The main problem with the panel is that while you are USING the adjustment layer – adjusting the values, changing ranges in Hue/sat, toggling the histogram, trying to use the scrubby sliders etc – its MUCH more cubersome than its been since Photoshop 6.
    The scrubby sliders (one example, useful for making subtle hue adjustments in Hue/sat for example) have been ruined, with any double click on the word resetting the values back to zero. As a result its now extremely fiddly and difficult to do this with a tablet. It’s changes like this that make you wonder if they are consulting professional users at all when making these decisions. Its like things are happily going backwards in terms of usability.
    [So, then, no one must value the ability to easily reset the values of the sliders. (We only consult with inebriated vagrants at the Greyhound station, btw.) --J.]

  • Marky — 11:35 AM on March 26, 2009

    Yes, problem is they do seem to be getting more inebriated as the years and the versions roll by John
    Its a feature worth having – but would be better implemented by holding down some MODIFIER keys and double clicking – remembering please that Option and Shift also change the scrubby sliders operation in very useful ways. This new annoyance, at the moment in Adjustment Layers at least, downgrades all the great work you did on scrubby sliders.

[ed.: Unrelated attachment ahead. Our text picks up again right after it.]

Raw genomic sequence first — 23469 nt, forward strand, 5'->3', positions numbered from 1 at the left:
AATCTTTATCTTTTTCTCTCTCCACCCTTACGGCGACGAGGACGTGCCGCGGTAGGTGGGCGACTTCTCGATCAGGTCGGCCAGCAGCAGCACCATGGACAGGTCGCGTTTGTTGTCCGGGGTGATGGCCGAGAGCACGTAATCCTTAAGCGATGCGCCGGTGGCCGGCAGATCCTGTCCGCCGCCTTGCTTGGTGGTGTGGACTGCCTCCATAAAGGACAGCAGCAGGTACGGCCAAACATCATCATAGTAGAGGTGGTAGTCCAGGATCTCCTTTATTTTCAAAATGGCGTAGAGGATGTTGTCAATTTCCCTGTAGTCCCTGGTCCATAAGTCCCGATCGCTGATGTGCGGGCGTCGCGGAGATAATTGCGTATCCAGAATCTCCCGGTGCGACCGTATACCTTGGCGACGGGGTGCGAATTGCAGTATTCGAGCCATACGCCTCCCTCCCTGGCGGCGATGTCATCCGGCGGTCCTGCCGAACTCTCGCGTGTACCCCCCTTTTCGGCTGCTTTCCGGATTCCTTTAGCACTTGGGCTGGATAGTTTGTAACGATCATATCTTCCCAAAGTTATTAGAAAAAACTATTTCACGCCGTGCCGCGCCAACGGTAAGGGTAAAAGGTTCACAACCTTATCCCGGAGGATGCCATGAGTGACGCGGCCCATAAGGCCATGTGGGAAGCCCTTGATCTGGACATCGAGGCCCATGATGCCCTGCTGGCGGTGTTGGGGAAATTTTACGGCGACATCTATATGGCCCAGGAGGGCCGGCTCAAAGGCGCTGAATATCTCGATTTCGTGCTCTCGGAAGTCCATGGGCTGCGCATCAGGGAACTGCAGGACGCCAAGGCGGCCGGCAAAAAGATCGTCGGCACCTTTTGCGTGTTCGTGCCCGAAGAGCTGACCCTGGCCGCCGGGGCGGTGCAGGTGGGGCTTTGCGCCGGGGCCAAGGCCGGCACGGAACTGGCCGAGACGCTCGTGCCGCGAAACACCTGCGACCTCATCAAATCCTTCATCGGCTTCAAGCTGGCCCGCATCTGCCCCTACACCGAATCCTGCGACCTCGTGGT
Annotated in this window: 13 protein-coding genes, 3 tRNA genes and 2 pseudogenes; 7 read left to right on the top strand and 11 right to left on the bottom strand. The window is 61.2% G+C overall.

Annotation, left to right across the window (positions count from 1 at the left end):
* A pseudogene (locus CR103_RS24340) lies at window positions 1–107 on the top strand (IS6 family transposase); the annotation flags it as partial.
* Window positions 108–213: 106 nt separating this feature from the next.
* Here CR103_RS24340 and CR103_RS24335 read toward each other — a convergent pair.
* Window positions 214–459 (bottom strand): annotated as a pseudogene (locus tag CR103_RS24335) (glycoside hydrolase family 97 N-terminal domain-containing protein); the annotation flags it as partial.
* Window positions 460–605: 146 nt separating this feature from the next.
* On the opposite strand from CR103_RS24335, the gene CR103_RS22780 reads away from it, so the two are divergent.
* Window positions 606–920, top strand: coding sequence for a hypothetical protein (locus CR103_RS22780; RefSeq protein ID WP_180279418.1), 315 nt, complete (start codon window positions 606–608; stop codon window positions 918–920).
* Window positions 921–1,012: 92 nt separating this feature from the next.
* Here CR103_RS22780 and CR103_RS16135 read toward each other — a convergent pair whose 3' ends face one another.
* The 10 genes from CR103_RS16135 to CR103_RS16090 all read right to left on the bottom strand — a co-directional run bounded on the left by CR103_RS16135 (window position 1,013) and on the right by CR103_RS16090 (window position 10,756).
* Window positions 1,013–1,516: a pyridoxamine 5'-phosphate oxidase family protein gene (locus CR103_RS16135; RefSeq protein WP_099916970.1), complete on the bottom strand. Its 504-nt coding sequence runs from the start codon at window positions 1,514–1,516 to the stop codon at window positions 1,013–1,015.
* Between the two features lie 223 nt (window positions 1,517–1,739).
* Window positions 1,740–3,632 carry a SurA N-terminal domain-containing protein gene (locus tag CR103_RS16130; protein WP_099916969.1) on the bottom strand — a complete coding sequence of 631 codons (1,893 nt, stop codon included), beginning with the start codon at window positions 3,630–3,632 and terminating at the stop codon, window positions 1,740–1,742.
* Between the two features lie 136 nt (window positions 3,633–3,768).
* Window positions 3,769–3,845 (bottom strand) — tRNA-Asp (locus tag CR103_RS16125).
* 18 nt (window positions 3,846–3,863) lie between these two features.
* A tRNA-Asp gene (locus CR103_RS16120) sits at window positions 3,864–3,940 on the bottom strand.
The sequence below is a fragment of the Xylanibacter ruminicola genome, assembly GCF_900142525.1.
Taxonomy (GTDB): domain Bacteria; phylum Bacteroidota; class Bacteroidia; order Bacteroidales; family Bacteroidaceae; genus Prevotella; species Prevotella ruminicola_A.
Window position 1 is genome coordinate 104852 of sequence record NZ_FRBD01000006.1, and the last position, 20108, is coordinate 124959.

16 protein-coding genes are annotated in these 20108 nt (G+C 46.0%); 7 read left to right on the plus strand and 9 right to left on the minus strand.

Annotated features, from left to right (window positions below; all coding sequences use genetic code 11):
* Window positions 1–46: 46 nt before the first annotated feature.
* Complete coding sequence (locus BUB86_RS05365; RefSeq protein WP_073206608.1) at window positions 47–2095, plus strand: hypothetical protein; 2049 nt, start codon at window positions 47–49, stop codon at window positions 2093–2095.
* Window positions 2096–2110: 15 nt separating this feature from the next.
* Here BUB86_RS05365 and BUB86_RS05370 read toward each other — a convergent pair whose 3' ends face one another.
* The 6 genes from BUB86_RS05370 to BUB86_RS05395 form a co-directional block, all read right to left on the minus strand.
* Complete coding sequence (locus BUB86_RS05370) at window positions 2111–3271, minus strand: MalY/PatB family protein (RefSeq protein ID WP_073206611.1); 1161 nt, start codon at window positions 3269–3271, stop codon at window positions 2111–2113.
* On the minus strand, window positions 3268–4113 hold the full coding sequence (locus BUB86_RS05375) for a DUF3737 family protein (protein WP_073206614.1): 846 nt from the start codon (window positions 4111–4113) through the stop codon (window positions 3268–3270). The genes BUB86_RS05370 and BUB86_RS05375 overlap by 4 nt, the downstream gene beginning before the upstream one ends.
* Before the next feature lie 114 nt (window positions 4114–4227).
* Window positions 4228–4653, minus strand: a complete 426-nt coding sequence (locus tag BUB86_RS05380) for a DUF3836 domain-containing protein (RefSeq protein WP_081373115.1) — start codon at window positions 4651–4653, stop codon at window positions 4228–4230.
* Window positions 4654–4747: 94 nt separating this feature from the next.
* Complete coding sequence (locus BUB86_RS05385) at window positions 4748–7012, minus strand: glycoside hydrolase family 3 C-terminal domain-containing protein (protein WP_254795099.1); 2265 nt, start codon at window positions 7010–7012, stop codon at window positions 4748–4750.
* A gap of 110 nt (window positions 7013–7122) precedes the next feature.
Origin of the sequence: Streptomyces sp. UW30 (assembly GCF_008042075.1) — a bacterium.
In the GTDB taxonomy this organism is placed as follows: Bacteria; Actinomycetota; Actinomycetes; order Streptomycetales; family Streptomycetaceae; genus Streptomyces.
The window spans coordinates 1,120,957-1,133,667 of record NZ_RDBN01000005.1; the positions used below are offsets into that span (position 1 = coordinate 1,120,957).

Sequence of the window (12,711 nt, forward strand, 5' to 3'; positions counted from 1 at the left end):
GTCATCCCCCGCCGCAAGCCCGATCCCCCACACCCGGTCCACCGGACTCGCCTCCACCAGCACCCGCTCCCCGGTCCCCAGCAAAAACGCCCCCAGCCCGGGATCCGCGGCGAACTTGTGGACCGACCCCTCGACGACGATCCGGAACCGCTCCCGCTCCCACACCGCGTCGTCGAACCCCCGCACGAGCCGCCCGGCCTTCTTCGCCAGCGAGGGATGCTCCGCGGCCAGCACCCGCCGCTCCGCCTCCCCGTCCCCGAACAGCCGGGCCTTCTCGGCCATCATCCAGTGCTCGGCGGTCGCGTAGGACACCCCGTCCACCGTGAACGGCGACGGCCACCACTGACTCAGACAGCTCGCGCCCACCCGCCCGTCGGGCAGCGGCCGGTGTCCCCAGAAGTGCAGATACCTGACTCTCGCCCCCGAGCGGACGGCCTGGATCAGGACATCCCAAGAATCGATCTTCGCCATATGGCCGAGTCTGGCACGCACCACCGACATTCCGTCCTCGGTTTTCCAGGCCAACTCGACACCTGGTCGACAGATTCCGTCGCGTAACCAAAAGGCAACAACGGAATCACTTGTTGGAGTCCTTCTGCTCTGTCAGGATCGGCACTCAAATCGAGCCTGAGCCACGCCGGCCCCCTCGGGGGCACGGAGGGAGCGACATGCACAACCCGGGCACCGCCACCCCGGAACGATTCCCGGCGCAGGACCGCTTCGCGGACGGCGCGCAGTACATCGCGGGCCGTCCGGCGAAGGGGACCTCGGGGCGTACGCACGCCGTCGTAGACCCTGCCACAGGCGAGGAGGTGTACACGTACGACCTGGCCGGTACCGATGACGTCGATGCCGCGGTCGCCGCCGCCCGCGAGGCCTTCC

• Jan Kabili — 2:27 PM on March 26, 2009

    Excellent piece from Bryan. Thanks to both of you. I agree that the new Adjustments panel is a big step forward. Kudos.
    But (and there’s always a but, isn’t there) I’d recommend working on making the panel smaller. It’s so big it ends up hogging my valuable right panel column. Dragging it out of there into another column isn’t a great solution, because the inner column gets in the way of the doc window–particularly when teaching at a lower resolution required by many projectors. If leaving the presets out of the initial view of the Adjustments panel would help make the panel smaller, that’s what I would vote for. I seldom think of using a preset until after I’ve gotten into the controls for a specific adjustment. I’d imagine other people take the same approach–macro to get to an adjustment; then micro to access presets as well as individual settings. Just my two cents after using the Adj panel so much lately.